In Game 7, the heat that was an issue in Game 5 was not as bad (indoor temperatures hovered around 91 °F (33 °C) during the game, due to additional fans being brought in to try to cool the air). The Celtics were led by Cedric Maxwell who had 24 points, eight rebounds and eight assists as they came away with a 111-102 victory. In the game, the Lakers rallied to cut a 14-point-deficit to three with one minute remaining when Cedric Maxwell knocked the ball away from Magic Johnson. Dennis Johnson responded by sinking two free throws to seal the victory. Larry Bird was named MVP of the series.

The series was the eighth time in NBA history that the Celtics and Lakers met in the NBA finals, with Boston winning each time.

Quote from the Finals

Cooper to Kareem, to Worthy, to Rambis. They should go the distance and, ohh, look out.
— Chick Hearn describing Kevin McHale's clothesline on Kurt Rambis in Game 4.
Here's Kareem, outlet to Worthy, Rambis. And now let's watch it, Cooper and the Celtics, and the now the benches empty. As Larry Bird helps Kurt Rambis up, he was decked by two Celtics and hit the floor hard, and both benches have emptied. And you knew this was gonna happen, you can see it coming.
— Dick Stockton of the same moment above followed by the near-bench brawl.
For a minute I could hear Johnny Most going, "Henderson steals the ball!"
— Gerald Henderson during a post-game interview following Game 2.
This has to be one of the most decisive routs in championship game history.
— Dick Stockton comments after the Celtics' worst playoff loss in Game 3.
We've got some great players on this team, but we don't have the players with the heart sometimes that we need. And today, when you see Magic slapping high-fives and his guys throwing behind-the-back passes and shooting lay-ups on us all day long, it seems that someone would try to play stop on defense and, until we get our hearts where they belong, well, we're in trouble.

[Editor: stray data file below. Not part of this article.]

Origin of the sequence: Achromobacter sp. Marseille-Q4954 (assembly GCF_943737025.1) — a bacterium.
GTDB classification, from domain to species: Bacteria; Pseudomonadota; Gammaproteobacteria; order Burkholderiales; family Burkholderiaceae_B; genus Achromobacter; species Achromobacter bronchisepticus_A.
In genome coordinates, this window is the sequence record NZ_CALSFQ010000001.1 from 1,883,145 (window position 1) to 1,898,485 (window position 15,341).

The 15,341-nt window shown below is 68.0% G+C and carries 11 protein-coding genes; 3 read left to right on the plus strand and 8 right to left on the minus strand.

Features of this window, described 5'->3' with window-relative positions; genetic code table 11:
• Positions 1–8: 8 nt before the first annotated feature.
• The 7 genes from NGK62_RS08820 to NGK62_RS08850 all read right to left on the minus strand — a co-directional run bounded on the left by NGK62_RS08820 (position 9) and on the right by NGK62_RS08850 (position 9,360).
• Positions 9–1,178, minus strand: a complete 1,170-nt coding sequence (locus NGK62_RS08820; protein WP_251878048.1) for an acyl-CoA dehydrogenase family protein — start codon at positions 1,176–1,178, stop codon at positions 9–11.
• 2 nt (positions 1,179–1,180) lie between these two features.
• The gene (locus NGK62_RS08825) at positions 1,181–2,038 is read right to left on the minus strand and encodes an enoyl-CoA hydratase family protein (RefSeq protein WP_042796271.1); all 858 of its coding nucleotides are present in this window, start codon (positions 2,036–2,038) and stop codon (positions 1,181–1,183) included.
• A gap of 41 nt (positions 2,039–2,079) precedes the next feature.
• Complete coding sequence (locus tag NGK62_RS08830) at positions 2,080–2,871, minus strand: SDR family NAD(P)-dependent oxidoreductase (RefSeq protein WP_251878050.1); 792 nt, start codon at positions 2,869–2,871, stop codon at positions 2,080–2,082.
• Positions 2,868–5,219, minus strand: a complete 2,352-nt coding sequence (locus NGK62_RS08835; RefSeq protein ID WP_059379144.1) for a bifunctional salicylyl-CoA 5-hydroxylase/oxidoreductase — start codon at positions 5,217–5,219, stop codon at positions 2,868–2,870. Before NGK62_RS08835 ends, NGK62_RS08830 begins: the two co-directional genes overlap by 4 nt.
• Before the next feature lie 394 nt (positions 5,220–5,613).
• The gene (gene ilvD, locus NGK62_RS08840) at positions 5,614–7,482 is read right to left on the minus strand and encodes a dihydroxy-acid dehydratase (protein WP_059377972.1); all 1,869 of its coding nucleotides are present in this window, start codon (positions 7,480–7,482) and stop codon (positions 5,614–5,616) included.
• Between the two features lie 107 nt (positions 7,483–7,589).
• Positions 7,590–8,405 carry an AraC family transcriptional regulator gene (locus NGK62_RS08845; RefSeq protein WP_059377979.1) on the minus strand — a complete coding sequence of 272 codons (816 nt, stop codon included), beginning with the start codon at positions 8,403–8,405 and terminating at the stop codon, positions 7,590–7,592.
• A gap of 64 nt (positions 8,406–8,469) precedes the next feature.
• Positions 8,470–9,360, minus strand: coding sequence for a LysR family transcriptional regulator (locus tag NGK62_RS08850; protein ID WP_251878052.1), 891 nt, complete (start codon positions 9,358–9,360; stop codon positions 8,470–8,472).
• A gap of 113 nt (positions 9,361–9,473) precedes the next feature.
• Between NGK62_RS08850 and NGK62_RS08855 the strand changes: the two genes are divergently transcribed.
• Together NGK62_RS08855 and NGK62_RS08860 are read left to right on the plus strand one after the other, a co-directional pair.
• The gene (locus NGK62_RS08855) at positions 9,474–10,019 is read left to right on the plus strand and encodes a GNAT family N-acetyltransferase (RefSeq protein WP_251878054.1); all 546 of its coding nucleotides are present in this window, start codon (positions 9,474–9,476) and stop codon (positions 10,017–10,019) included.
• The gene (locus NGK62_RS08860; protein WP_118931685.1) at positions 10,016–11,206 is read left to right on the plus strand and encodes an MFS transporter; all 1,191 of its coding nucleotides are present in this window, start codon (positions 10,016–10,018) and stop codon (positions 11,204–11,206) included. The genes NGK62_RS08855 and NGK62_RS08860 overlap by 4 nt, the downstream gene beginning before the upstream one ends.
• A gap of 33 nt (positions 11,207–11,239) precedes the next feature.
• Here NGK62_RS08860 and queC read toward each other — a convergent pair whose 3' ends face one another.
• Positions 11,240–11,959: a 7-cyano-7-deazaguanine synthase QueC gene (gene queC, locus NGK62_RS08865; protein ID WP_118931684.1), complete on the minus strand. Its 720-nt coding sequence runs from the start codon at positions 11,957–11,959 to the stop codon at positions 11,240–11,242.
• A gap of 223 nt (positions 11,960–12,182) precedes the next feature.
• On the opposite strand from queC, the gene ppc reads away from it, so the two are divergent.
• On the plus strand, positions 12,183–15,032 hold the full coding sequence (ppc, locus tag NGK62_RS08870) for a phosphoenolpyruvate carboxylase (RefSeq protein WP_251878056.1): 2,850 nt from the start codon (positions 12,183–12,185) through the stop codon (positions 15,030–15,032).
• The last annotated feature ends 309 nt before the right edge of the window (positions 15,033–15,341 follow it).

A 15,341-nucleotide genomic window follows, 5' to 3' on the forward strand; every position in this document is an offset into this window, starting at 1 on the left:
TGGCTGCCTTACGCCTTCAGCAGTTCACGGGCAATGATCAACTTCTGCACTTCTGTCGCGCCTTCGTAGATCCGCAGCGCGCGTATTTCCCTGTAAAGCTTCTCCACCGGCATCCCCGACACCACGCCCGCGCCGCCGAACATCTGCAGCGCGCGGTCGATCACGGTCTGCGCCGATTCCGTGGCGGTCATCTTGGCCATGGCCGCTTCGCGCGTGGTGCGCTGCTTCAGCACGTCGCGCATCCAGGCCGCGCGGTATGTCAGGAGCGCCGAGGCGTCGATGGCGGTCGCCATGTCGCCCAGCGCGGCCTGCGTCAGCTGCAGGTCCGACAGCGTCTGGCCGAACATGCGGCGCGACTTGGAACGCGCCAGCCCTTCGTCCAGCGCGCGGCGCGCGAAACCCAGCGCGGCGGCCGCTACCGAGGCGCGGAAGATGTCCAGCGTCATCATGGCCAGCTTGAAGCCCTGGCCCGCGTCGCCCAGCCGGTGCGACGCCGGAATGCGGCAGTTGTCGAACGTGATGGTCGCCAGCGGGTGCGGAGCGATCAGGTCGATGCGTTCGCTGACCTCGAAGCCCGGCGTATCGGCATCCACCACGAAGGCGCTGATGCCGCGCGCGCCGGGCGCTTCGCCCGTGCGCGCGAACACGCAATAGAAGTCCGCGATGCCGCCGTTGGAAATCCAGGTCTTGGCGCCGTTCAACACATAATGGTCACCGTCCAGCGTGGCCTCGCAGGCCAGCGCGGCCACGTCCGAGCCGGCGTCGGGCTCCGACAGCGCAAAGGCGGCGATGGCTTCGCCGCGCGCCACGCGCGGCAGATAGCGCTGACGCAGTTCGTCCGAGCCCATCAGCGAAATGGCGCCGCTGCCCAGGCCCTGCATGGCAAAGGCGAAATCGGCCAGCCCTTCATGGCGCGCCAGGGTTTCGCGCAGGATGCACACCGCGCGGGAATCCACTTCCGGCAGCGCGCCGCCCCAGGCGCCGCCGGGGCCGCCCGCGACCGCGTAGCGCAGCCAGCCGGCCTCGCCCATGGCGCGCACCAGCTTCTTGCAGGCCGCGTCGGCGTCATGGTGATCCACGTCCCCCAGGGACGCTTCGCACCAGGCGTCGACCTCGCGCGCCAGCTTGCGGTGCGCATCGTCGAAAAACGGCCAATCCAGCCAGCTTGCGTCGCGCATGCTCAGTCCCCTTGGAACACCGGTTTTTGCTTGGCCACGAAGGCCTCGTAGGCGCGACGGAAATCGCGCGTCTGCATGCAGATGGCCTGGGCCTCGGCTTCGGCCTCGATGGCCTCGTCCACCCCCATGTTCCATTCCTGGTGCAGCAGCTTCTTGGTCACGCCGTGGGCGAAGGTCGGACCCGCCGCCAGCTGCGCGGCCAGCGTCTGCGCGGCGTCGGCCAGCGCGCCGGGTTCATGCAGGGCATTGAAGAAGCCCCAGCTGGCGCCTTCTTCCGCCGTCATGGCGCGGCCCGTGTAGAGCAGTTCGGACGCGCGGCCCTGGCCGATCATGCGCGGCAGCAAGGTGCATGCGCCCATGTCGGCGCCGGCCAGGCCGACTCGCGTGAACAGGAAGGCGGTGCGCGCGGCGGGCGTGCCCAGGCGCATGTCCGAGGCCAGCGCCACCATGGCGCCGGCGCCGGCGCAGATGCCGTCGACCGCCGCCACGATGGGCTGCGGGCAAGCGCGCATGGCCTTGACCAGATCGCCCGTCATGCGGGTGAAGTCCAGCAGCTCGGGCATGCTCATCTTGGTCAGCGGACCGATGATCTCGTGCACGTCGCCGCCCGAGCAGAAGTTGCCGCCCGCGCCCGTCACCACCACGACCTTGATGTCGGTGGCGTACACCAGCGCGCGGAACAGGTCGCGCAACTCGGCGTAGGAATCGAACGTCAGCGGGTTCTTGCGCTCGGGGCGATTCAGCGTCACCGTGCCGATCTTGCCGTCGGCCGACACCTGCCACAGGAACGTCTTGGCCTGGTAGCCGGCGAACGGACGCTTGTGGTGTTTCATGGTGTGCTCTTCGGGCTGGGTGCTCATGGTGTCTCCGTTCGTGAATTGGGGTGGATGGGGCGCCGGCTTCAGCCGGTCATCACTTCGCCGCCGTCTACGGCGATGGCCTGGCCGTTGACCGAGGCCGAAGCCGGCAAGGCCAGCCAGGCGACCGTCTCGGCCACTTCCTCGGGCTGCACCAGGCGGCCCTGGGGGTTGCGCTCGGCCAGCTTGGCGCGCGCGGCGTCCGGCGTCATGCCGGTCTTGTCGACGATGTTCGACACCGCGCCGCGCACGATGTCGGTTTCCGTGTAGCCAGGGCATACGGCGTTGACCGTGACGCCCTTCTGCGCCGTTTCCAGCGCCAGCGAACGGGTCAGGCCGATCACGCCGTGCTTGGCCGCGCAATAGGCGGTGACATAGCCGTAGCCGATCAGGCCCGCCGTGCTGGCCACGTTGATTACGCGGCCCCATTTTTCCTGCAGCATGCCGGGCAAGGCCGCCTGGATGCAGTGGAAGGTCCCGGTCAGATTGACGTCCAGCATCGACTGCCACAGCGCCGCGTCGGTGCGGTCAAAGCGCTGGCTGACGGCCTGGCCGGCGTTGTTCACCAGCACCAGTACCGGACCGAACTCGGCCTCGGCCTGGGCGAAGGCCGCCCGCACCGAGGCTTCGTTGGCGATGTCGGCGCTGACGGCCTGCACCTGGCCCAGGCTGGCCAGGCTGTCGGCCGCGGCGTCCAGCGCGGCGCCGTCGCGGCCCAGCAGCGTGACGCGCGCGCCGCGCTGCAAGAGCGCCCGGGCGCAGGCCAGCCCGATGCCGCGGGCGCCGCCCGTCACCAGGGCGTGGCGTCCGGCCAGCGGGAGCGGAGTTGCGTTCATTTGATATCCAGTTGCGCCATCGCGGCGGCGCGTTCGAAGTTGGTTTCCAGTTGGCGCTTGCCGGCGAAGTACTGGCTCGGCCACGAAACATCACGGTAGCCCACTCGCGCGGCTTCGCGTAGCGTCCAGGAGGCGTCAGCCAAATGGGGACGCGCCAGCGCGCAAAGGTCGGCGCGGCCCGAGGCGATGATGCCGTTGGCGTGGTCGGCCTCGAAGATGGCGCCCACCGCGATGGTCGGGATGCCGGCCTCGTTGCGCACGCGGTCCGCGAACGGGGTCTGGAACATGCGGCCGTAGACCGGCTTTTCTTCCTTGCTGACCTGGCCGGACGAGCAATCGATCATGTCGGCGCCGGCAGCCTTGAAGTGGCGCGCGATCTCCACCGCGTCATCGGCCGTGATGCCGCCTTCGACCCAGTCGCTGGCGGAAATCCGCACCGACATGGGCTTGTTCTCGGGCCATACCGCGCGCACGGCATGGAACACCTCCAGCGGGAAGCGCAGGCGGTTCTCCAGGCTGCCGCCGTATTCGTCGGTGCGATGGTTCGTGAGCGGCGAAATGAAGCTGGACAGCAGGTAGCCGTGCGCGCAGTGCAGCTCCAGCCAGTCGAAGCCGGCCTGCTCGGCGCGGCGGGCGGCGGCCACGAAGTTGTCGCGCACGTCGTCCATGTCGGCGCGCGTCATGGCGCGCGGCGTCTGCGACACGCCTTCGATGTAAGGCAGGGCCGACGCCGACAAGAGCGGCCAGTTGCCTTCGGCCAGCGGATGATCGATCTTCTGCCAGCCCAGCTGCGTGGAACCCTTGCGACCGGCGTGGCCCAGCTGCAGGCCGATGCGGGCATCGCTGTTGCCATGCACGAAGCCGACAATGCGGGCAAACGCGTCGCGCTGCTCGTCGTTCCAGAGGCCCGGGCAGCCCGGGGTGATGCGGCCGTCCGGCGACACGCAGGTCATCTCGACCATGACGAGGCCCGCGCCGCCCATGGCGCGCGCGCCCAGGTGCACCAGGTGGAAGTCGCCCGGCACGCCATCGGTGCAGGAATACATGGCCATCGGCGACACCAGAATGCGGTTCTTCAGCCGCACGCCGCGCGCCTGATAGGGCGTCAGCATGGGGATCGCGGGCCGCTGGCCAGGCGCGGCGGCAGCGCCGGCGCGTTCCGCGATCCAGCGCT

— Larry Bird commenting on his infamous "Celtics play like sissies" comment following Game 3.
Maxwell looking, Bird pops out, avoids a steal, gets it over to D.J., Bird goes right into the pivot now D.J. holds the ball, back into Bird, a fallaway, it's good!! Boston leads 125-123 and the Lakers call a timeout! OH MY GOODNESS, OH MY GOODNESS!!!! WHAT A PLAY.
— Johnny Most on Larry Bird's clutch Game 4 jumper that ultimately won the game for the Celtics.
And the Boston Celtics have evened this NBA World Championship Series at two games apiece. And those who are writing the obituary for the team that has won a record 14 NBA titles, can just pause.
— Dick Stockton after Game 4 of the finals.
The Boston Celtics are the NBA World Champions, in a grueling, seven-game series over the Los Angeles Lakers.
— Dick Stockton after Game 7 of the finals.
It feels great, whatever happened to the Los Angeles dynasty? You guys are talking about a dynasty, there it is (the O'Brien Trophy) right there, that's the dynasty. We're the best team in the world right now, the best out there.
— Red Auerbach during the championship celebrations with Brent Musburger after Game 7.

Team rosters

Television coverage

The 1984 championship series was the most watched in NBA history, with soaring TV ratings. All the playoff action was documented on the 1984 NBA Season documentary Pride and Passion, narrated by Dick Stockton. During that year Lesley Visser, Stockton's wife, became the first woman to cover the NBA Finals for CBS. She reported on the Celtics' sideline while Pat O'Brien reported on the Lakers' sideline.


Reflecting back on the series, Magic Johnson said ". . . (the Lakers) learned a valuable lesson. Only the strong survive. . . talent just don't get it. That's the first time the (80's) Lakers ever encountered that, someone stronger minded."[2] Both teams would make it back to the Finals in 1985. The Lakers were much-improved heading into the Finals, winning 62 games, but had to cede home-court advantage due to the Celtics' 63-win season. The series started using the 2-3-2 format that was in effect until the NBA went back to a 2-2-1-1-1 format for the 2014 NBA Finals, with Games 1, 2, 5, and 7 held on the home court of the team with the better record. The Lakers finally exorcised its ghosts, beating the Celtics in six games, and more appropriately, won the title on the parquet floor of the Boston Garden. The Lakers' win marked the only time a visiting team won the title at the Garden.

See also


  1. ^ Ballard, Bill (June 4, 1989). "Here Are Some Final Facts on NBA Playoffs". Los Angeles Times. Associated Press. Archived from the original on March 26, 2015. 
  2. ^ Mark Hirshbeck "The Lives of Riley" p.86

External links

  • NBA History
  • story about Game 5 (published 7 June 2009)Boston Globe